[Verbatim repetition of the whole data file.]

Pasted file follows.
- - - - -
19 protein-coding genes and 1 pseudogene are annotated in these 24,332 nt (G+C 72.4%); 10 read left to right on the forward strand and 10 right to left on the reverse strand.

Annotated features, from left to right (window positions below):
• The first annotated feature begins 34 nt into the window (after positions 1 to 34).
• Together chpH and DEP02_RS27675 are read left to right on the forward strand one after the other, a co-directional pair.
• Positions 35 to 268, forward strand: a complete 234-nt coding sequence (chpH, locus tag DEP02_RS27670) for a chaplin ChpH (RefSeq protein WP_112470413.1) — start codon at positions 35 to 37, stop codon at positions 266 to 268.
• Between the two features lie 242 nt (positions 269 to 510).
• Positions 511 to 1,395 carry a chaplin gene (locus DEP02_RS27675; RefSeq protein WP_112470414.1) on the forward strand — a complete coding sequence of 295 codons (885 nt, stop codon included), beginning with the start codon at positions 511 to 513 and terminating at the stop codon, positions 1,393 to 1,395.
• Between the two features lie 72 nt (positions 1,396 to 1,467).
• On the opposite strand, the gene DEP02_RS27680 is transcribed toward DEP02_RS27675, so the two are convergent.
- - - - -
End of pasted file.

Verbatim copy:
19 protein-coding genes and 1 pseudogene are annotated in these 24,332 nt (G+C 72.4%); 10 read left to right on the forward strand and 10 right to left on the reverse strand.

Annotated features, from left to right (window positions below):
• The first annotated feature begins 34 nt into the window (after positions 1 to 34).
• Together chpH and DEP02_RS27675 are read left to right on the forward strand one after the other, a co-directional pair.
• Positions 35 to 268, forward strand: a complete 234-nt coding sequence (chpH, locus tag DEP02_RS27670) for a chaplin ChpH (RefSeq protein WP_112470413.1) — start codon at positions 35 to 37, stop codon at positions 266 to 268.
• Between the two features lie 242 nt (positions 269 to 510).
• Positions 511 to 1,395 carry a chaplin gene (locus DEP02_RS27675; RefSeq protein WP_112470414.1) on the forward strand — a complete coding sequence of 295 codons (885 nt, stop codon included), beginning with the start codon at positions 511 to 513 and terminating at the stop codon, positions 1,393 to 1,395.
• Between the two features lie 72 nt (positions 1,396 to 1,467).
• On the opposite strand, the gene DEP02_RS27680 is transcribed toward DEP02_RS27675, so the two are convergent.